Unless otherwise provided for in agreements, laws of general application respecting hunting, fishing and trapping activities, including public safety and conservation measures, will apply to beneficiaries.
- Subsurface Rights
Subsurface resources fall within either federal or provincial jurisdiction. In areas of federal jurisdiction, subsurface rights on some federal Crown lands and on treaty settlement lands held by beneficiaries may be provided through agreements.
Aboriginal ownership of subsurface rights close to their communities, or in critical wildlife habitat areas, may serve as a way to avoid land-use conflict in key areas. Such subsurface rights may also, in appropriate circumstances, provide the beneficiaries of the agreement with the opportunity and incentives to participate in and benefit from resource development.
Holders of subsurface rights must have access to settlement lands, where necessary, for the exploration, development and production of resources. The exercise of such rights will be subject to fair compensation as determined through timely negotiations or by arbitration.
- Resource Revenue Sharing
Where the federal government has responsibility with respect to natural resources, it is prepared to negotiate resource revenue-sharing arrangements with Aboriginal groups. Such arrangements would provide a percentage of any federal royalties derived from the extraction of resources in a settlement area, including offshore areas.
Where the federal government has responsibility, resource revenue-sharing arrangements will not provide resource ownership rights and will not result in the establishment of joint management boards to manage the subsurface and subsea resources. In addition, the federal government will maintain responsibility for resource revenue mechanisms and must maintain its ability to adjust the fiscal regime.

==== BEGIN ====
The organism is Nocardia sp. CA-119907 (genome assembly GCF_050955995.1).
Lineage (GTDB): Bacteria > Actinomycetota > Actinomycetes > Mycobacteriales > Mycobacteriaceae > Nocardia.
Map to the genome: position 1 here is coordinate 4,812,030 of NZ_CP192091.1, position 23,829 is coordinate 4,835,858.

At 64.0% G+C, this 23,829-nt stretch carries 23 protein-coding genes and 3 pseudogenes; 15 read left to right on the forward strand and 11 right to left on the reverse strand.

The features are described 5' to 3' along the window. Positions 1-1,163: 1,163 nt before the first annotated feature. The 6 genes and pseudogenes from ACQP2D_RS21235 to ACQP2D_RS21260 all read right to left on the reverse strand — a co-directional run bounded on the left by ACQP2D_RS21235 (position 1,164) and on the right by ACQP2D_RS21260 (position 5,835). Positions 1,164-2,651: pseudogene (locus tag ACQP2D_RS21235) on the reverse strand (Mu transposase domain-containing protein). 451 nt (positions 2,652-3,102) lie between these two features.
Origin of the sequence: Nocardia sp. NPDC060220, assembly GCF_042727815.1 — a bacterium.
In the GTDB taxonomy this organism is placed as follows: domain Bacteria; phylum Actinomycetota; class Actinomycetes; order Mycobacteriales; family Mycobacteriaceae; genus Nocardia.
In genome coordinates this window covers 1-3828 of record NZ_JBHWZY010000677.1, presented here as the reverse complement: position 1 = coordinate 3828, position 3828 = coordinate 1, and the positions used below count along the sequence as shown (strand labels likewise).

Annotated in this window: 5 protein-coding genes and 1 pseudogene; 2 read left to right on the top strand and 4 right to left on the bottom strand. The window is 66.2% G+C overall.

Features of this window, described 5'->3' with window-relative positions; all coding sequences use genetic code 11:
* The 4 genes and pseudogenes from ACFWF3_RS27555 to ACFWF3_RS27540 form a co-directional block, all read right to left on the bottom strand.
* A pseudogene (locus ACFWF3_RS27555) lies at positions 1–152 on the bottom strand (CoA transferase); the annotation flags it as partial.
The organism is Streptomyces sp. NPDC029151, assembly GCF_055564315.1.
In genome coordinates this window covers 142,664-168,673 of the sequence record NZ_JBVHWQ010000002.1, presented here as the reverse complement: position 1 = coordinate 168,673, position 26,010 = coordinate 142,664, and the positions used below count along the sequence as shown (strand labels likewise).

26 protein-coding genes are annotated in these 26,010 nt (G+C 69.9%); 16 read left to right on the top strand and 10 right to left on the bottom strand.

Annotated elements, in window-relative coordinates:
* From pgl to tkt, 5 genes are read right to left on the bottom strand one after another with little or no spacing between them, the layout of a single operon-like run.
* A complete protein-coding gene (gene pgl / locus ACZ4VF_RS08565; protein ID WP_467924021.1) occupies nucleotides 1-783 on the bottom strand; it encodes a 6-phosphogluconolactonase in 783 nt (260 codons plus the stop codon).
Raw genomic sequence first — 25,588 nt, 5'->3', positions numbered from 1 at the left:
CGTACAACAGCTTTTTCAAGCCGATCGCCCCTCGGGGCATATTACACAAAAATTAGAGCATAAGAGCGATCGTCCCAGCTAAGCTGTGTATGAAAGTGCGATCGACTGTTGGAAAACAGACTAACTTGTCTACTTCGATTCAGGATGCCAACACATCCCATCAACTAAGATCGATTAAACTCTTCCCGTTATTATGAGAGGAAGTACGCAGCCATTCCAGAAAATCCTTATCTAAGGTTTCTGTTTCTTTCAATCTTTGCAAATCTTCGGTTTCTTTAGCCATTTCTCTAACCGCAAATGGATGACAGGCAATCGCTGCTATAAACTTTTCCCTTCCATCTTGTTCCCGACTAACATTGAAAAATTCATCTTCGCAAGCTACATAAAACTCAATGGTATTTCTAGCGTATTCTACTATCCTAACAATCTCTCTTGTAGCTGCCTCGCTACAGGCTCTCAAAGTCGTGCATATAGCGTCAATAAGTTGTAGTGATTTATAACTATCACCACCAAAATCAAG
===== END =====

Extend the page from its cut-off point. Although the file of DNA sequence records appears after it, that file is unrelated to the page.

Resource revenue sharing may be subject to limitations either by:
- an absolute dollar; or
- a time cap of not less than 50 years from the first payment of the royalty share (which arrangement will be renegotiable); or
- a reducing percentage of federal royalties generated, if any.
Any negotiations or arrangements between the federal and territorial governments regarding possible resource revenue sharing must respect any arrangements made in this regard through agreements. The federal government will consult affected Aboriginal groups regarding the implications for unresolved claims of any proposed federal-territorial arrangements on resource revenues.
- Environmental Management
Treaties will recognize particular Aboriginal interests in relation to environmental issues particularly as these issues relate to wildlife management and the use of water and land. Provision for Aboriginal input on this matter may be afforded through membership on advisory committees, boards and similar bodies or through participation in government bodies that have decision-making powers. Such arrangements must recognize that the government has an overriding obligation to protect the interests of all users, to ensure resource conservation, to respect international agreements and to manage renewable resources within its jurisdiction.